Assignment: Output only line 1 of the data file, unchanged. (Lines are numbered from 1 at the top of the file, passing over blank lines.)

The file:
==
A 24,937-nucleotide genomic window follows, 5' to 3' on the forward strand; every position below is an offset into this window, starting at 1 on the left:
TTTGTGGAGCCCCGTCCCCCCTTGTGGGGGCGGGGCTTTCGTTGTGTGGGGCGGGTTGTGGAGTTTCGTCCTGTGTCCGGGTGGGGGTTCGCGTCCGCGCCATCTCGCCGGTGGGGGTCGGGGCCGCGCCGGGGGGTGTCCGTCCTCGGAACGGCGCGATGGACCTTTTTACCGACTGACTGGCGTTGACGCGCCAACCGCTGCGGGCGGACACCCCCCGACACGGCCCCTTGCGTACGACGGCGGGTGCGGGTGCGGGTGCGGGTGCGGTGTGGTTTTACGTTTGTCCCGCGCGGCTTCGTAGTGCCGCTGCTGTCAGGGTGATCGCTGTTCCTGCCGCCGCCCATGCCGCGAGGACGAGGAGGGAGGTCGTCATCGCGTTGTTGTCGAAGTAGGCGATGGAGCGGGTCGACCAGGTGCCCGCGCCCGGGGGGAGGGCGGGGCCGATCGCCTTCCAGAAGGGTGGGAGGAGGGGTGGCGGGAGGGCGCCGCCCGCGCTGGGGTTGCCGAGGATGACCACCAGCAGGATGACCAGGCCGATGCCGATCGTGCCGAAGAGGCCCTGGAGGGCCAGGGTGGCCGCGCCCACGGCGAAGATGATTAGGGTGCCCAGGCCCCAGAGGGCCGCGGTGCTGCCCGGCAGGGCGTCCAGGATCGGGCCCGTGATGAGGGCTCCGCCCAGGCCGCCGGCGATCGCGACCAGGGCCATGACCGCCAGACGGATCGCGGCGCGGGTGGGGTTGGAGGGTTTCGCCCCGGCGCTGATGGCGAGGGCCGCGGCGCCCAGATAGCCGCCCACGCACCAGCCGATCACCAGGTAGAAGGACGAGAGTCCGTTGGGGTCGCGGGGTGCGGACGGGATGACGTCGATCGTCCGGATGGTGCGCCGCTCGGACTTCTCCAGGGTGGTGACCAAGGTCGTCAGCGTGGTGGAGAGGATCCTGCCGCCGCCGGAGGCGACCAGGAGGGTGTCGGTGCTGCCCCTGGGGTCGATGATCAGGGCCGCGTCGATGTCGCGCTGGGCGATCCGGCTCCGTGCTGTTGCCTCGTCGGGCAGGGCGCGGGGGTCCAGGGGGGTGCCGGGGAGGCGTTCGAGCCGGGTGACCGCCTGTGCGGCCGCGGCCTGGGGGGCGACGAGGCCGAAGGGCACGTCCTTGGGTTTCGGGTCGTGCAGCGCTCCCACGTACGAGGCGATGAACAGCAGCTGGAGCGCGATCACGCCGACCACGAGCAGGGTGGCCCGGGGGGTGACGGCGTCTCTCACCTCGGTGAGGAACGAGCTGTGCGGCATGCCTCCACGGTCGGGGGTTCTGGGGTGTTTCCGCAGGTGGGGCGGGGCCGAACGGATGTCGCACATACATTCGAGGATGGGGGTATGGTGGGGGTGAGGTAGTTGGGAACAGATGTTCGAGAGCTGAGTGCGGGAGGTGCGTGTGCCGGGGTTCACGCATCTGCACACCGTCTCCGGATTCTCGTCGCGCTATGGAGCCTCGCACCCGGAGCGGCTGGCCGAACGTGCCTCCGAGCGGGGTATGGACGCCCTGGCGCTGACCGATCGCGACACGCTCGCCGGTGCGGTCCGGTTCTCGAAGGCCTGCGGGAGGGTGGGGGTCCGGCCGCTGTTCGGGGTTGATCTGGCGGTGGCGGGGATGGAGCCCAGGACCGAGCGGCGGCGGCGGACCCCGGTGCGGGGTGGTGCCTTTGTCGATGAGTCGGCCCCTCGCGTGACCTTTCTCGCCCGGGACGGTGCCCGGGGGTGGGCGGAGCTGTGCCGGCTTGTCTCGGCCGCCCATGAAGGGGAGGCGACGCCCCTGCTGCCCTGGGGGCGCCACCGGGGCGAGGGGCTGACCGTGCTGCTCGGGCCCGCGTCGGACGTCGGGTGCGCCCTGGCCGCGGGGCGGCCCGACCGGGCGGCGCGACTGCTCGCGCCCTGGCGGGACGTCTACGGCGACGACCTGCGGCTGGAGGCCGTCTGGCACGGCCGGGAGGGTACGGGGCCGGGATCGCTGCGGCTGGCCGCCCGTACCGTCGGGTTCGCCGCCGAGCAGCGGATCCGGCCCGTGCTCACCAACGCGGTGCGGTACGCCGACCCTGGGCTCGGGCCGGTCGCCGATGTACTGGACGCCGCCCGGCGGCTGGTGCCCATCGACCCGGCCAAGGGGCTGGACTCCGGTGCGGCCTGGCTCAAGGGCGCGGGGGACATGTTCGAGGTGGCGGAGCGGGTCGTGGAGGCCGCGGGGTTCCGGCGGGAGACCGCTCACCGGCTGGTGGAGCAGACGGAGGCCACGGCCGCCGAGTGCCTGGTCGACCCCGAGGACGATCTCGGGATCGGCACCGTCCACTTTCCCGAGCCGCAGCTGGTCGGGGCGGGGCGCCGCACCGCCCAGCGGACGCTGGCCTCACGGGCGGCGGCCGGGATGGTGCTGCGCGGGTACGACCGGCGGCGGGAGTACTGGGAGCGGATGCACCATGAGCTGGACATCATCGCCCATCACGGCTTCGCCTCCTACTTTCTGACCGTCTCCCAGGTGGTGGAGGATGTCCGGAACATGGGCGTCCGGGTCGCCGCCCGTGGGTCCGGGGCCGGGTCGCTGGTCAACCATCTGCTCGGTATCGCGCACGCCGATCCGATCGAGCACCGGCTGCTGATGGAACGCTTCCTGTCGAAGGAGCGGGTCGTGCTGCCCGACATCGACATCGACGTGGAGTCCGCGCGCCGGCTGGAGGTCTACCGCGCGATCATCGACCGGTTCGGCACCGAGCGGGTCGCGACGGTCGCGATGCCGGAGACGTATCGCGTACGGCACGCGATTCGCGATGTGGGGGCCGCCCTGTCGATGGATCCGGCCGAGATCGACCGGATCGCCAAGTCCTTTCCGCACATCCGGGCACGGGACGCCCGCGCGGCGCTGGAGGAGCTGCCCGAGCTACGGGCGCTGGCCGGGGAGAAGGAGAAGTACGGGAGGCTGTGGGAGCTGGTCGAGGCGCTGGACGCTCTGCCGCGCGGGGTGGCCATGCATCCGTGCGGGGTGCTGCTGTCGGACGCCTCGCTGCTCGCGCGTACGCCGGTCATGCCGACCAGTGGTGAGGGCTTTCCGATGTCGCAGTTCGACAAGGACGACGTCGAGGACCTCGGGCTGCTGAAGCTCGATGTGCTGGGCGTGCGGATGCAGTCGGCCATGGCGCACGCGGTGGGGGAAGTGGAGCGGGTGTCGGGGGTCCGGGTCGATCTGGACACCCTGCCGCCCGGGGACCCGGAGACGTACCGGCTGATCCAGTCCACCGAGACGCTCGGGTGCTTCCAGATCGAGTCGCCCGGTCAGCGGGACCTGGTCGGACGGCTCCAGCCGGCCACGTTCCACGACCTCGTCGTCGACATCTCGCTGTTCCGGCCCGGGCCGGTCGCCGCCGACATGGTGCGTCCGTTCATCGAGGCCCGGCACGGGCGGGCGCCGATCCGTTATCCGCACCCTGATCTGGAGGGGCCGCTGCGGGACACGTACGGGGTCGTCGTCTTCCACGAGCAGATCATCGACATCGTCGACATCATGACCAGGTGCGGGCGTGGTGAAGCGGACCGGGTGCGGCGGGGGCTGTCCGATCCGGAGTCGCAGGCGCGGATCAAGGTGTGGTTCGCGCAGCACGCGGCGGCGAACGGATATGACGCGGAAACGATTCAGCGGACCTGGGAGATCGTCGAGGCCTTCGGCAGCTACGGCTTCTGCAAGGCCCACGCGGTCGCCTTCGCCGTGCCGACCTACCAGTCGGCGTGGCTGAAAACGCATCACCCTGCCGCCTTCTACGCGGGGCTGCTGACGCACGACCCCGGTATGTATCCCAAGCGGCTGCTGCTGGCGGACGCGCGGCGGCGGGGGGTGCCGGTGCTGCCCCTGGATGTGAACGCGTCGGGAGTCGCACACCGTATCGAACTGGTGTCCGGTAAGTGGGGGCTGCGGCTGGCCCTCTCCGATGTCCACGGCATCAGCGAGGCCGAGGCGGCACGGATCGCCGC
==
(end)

A 24,937-nucleotide genomic window follows, 5' to 3' on the forward strand; every position below is an offset into this window, starting at 1 on the left: